5. Increasing Investors’ Confidence in Management:  It might enhance the confidence of its investors  on the company’s board of directors, as these  investors know that the directors are ever willing  to return surplus cash if it’s not able to earn  above the company’s alternative investment or  cost of capital.
  6. Avoiding Takeovers: Buying back stock uses up excess cash. The returns on excess cash in money market accounts can drag down overall company performance. Cash rich companies are also very attractive takeover targets. Buying back stock allows the company to earn a better Return on excess cash and keep it from becoming a takeover target.
  7. Psychological Effect: When a company purchases its own stock, it is essentially telling the market that they think that the company’s stock is undervalued. This can have a psychological effect on the market.
  8. Tax Benefits: Exemption is available only if the shares are sold on a recognized stock exchange and if securities transaction tax (STT) on the sale has been paid. In a buyback scheme, neither does the sale take place on a recognized exchange nor is the STT paid. So, the shareholder will have to pay income tax on long-term capital gain on the buyback, after deducting the acquisition cost of the shares plus the benefit of indexation from the year of purchase to the year of buyback. On the resultant gain, the tax would be 20% plus the applicable surcharge, if any, plus 3 % education chess or we may also work out the tax at 10% of the gain without considering indexation. The tax liability will be limited to the lower of the two calculations.
  9. Stock buybacks also raise the demand for the stock in the open market. Since the company is competing against other investors to purchase shares of its own stock the demand is increased, which leads to increase in the prices. Characteristics of


Companies Going for Buyback Companies with some of the following characteristics may opt for a share buy-back scheme:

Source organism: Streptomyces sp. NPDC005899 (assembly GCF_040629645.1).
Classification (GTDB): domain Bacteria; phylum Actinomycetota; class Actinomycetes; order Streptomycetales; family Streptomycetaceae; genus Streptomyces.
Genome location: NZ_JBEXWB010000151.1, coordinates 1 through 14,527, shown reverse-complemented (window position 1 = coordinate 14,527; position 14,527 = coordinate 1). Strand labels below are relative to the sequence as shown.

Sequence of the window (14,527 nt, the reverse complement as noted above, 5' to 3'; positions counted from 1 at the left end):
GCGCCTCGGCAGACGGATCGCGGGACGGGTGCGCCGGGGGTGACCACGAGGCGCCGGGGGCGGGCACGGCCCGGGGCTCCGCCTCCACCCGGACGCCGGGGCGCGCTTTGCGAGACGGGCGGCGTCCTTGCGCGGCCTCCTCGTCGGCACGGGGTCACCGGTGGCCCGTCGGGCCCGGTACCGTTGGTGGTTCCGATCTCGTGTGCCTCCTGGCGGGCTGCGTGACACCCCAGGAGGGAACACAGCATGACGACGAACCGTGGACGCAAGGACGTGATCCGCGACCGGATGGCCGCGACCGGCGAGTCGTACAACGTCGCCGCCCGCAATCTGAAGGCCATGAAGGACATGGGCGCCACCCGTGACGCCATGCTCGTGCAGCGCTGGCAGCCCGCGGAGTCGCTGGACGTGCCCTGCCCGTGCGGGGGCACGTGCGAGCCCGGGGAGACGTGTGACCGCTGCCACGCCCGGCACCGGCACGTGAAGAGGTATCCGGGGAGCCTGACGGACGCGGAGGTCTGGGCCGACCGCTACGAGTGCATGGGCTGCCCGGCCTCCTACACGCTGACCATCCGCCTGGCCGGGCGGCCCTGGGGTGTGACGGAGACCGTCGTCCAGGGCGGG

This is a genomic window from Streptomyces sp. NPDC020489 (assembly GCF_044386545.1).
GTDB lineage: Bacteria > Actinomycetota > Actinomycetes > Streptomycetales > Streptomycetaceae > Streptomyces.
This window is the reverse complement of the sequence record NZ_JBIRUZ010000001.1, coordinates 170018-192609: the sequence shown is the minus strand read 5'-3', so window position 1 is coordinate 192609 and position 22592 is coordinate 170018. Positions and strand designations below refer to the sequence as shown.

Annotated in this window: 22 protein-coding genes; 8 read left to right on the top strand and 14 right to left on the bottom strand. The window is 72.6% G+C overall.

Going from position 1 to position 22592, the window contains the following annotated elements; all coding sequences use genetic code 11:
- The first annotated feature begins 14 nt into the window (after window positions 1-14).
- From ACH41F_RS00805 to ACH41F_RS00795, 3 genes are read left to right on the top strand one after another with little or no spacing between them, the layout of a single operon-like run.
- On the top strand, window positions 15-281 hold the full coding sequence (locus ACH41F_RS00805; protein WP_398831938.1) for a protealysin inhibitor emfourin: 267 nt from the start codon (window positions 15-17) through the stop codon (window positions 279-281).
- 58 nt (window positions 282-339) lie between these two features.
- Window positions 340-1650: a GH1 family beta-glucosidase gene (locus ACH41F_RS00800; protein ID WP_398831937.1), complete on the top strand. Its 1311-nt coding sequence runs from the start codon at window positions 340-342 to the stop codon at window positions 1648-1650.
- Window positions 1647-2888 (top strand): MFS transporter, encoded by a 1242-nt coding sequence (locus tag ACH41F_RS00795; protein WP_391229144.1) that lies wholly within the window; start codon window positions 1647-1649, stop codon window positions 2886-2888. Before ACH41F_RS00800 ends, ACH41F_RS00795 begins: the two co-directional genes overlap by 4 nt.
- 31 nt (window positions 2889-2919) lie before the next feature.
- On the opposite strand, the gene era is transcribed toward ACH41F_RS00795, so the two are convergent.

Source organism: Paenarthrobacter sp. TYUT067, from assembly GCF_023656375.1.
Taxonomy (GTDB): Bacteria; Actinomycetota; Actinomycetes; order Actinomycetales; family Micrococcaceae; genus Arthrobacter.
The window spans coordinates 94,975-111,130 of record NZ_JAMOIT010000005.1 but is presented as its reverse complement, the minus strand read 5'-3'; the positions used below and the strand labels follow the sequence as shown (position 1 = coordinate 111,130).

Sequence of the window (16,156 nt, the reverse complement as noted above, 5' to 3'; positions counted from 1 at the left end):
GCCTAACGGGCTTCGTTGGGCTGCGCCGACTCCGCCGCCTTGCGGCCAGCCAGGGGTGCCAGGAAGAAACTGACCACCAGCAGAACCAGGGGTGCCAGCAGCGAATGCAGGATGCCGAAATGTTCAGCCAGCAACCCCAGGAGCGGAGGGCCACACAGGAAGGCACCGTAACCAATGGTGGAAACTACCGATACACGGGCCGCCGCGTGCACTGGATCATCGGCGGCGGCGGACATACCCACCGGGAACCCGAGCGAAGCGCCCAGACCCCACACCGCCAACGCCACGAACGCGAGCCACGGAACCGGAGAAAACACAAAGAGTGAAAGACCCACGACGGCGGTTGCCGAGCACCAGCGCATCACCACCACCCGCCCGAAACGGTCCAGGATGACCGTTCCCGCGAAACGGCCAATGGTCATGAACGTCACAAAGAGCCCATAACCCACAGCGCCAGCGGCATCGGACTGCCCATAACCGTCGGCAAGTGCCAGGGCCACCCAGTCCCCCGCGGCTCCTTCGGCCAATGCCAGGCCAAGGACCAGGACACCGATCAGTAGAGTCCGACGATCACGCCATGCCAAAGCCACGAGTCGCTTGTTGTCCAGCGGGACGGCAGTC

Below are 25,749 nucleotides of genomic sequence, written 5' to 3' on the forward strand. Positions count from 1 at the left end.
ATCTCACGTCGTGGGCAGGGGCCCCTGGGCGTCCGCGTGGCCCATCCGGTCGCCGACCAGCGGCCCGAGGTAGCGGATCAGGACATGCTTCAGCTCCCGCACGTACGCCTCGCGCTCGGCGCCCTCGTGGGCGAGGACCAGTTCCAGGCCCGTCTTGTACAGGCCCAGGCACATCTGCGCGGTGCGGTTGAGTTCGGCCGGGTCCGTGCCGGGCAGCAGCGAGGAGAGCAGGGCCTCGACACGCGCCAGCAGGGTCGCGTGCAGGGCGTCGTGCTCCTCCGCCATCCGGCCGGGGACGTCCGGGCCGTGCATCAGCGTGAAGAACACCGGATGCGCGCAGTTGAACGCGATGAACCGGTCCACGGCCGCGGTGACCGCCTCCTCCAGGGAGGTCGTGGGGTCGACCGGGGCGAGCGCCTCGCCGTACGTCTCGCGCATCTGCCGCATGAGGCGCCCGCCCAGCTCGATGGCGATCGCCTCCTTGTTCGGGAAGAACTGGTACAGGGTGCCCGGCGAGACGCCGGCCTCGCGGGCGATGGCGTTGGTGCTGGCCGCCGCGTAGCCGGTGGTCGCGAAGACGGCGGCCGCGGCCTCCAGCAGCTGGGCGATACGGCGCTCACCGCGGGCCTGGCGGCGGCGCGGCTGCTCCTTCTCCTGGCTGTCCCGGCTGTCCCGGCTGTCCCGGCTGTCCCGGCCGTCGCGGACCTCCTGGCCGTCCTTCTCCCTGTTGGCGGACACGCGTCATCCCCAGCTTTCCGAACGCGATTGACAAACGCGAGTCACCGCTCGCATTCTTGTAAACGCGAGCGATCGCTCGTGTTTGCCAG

Companies having high net surplus cash position.

Companies having a low debt/equity ratio may go in for a share buyback so that the debt/equity ratio may be increased.

Companies which do not have a high capital expenditure requirements in future.

Companies having a high dividend yield.

Companies, where the intrinsic value of the shares of the company is substantially higher than the market price of the shares of the company.


Methods of Buyback of shares can be done by the following categories of companies:

- Public Limited Companies or Listed Companies

- Private Limited Companies or Unlisted Companies Public Limited Companies or Listed Companies can go for buyback through tender offer or from open market through stock exchange.

1. Tender Offer

Shareholders may be presented with a tender offer by the company to submit, or tender a portion or all of their shares within a certain time frame. The tender offer will stipulate both the number of shares the company is looking to repurchase and the price range they are willing to pay (almost always at a premium to the market price). When investors take up the offer, they will state the number of shares they want to tender along with the price they are willing to accept. Once the company has received all of the offers, it will find the right mix to buy the shares at the lowest cost.